Maui Hawaiian Steel Guitar Festival to feature free jam sessions
KAANAPALI – The tenth anniversary of the Maui Hawaiian Steel Guitar Festival will be celebrated on Friday and Saturday, April 13-14, at Kaanapali Beach Hotel and expanded on Sunday, April 15, at Queen Ka’ahumanu Center in Kahului.
Admission to the Maui Hawaiian Steel Guitar Festival is free, and the public is invited to attend.
Produced by Arts Education for Children Group (AECG) and the Hawaii Institute for Music Enrichment and Learning Experiences (HIMELE), the festival is presented for public awareness, education, community outreach and entertainment.
Festivities at Kaanapali Beach Hotel include open stage performance sessions on Friday from 11 a.m. to 4 p.m., two days of ho’olaule’a pageants with six presentations each night from 5:30 to 8:30 p.m., kanikapila jam sessions for the public hosted by master steel guitar players each night at 9:30 p.m., steel guitar workshops on Saturday, cultural activities and a vintage steel guitar exhibit courtesy of Geri Valdriz.
The lineup for April 13 and 14 features Alan Akaka, Tadashi Arakawa, Bobby Ingano, Joel Katz, Kiyoshi “Lion” Kobayashi, Dave “DK” Kolars, Patti Maxine, Greg Sardinha, Alexis Tolentino and Valdriz, as well as Ke Kula Mele Hawaii Next Generation student musicians.
Special guest performers from Japan include a student quartet, Anegogumi, featuring Yoshiko Seo on steel guitar, and the 17-member Yokohama Hawaiian Music Academy Band with steel guitar, guitar, bass and ukulele players.
The April 15 festival at Queen Ka’ahumanu Center will showcase Valdriz’ vintage steel guitar exhibit installed at the Story of Hawaii Museum and a ho’olaule’a pageant, featuring ten steel guitar presentations beginning at 11 a.m. and ending at 4 p.m.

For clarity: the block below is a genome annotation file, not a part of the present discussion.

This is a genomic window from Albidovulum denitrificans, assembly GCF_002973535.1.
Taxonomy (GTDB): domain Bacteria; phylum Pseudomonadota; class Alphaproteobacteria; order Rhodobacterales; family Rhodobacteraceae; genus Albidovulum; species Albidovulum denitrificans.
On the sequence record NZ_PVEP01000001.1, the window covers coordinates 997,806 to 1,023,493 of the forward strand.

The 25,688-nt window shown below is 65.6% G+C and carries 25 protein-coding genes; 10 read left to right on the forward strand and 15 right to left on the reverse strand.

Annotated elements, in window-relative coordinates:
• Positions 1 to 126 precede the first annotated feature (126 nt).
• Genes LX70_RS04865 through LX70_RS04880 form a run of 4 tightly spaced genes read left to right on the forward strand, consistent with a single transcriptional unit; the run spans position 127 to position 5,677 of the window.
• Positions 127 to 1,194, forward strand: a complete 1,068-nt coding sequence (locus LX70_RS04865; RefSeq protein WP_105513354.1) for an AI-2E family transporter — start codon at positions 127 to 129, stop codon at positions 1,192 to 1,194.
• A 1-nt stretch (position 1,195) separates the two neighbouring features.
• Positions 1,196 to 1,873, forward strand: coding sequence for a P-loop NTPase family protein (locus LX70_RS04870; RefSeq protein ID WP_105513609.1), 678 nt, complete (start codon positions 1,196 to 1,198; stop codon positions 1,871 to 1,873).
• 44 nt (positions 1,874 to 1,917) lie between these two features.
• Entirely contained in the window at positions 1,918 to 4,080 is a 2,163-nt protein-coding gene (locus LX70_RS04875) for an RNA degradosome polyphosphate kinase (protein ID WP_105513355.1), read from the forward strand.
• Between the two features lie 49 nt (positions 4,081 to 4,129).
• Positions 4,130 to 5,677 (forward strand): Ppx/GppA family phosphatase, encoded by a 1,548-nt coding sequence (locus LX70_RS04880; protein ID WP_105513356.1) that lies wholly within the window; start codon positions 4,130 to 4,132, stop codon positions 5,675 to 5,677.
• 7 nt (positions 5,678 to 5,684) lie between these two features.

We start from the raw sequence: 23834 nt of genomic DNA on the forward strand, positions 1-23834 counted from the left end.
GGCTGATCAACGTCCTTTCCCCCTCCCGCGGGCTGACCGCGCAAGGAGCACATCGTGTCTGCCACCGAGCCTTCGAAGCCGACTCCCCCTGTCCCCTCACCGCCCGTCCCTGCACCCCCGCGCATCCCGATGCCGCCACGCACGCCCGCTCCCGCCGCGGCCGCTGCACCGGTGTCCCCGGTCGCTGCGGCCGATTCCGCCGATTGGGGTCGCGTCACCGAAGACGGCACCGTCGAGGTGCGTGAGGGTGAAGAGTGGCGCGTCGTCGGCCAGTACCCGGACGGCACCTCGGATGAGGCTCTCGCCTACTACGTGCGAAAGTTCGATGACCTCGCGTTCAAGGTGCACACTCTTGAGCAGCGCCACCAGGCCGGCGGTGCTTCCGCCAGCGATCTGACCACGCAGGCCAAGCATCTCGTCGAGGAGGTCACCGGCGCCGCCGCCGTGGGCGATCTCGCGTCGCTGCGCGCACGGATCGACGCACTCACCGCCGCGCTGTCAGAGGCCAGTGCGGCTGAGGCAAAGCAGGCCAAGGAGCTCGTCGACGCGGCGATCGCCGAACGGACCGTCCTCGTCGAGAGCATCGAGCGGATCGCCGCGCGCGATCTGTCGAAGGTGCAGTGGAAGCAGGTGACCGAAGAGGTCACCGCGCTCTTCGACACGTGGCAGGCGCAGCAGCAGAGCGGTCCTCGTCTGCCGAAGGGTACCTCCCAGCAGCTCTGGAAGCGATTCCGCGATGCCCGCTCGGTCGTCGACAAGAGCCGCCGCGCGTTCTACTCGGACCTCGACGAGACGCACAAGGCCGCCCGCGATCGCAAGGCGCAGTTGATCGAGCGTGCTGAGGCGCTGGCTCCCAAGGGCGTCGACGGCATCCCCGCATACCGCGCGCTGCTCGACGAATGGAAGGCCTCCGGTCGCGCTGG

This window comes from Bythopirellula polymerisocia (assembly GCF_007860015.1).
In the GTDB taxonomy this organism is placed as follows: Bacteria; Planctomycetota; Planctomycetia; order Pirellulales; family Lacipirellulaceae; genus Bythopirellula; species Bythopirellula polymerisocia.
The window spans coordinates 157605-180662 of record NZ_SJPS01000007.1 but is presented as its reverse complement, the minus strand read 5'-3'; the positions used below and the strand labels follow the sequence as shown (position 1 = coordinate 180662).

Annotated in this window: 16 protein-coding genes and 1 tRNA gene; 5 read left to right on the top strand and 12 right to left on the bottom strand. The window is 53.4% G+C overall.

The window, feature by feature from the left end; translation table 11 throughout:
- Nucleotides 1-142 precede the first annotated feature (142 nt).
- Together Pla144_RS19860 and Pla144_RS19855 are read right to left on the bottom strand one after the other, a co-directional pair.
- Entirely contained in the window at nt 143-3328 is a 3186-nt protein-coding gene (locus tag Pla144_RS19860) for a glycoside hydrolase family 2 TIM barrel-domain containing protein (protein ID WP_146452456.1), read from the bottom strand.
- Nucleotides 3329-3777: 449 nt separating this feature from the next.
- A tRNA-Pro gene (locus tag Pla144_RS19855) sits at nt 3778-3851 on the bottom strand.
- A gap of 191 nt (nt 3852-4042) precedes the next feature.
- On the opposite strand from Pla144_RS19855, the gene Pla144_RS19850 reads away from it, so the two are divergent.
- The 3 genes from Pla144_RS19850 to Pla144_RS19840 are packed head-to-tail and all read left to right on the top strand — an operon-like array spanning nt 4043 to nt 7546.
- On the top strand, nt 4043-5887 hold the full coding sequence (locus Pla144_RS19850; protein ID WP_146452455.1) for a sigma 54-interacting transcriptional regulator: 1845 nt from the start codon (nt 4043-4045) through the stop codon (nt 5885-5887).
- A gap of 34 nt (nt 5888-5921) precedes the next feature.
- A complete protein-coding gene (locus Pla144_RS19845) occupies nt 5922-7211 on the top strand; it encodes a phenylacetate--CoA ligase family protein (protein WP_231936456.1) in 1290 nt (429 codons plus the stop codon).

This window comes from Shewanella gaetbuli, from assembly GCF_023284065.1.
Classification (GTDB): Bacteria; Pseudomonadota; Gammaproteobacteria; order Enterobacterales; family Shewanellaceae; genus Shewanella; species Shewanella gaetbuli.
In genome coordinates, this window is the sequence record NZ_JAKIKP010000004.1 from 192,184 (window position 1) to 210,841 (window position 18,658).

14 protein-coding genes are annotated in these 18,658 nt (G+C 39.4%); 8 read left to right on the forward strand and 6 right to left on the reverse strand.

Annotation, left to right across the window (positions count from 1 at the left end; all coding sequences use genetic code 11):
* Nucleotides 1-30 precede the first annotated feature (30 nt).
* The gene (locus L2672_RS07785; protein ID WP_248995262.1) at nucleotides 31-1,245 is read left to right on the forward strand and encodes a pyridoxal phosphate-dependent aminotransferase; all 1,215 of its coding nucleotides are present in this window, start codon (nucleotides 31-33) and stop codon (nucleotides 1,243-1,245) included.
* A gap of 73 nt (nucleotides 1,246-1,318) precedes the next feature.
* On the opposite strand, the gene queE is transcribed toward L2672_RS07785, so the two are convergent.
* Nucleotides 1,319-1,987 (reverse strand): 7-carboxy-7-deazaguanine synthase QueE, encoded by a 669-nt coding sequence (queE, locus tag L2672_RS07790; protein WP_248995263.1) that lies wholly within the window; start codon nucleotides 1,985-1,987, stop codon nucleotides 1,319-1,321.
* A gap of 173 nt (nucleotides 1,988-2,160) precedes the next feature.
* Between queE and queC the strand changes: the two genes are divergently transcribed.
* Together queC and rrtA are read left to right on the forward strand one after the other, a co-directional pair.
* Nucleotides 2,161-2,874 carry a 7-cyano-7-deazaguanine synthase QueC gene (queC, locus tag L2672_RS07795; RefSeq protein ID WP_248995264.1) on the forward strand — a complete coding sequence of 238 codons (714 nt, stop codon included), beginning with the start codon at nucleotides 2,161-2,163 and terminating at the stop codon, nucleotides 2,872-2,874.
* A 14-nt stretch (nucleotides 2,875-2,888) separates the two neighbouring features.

The lineup includes Akaka, Arakawa, Ingano, Kobayashi, Kolars, Maxine, Sardinha, Tolentino and Valdriz. Ke Kula Mele Hawaii Next Generation student musicians will open the pageant.
Maui Steel Guitar Camp precedes the festival on Wednesday, April 11, and Thursday, April 12, on the grounds of Kaanapali Beach Hotel. Tuition-based, the camp’s goal is for each attendee to play class-assigned Hawaiian songs on the lap steel guitar. Three intensive sessions (two in the morning and one in the afternoon) will be conducted each day by Akaka and Sardinha, two of Hawaii’s steel guitar masters. Cost is $225 per person; no prior experience is necessary.
A silent auction will be held on April 13-14 to help underwrite festival production costs and perpetuate music education in Hawaii.
Those who wish to donate certificates and items for the auction can contact AECG President Bryant Neal at (808) 283-3576; donations are tax-deductible.
Maui’s event oversaw the renaissance of the Hawaiian steel guitar, considered to be the only modern instrument indigenous to Hawaii.
Joseph Kekuku, a young Hawaiian from Laie, is recognized as the inventor in 1889 of Kika Kila, the Hawaiian steel guitar.
Since the festival’s inception, steel guitar master Akaka and his team have established steel guitar festivals on Kauai, Oahu and Hawaii Island.
For more information, visit MauiSteelGuitarFestival.com or HiMele.org.
For hotel reservations, see KBHMaui.com or call (800) 262-8450 and mention the Maui Steel Guitar Festival for a preferred rate.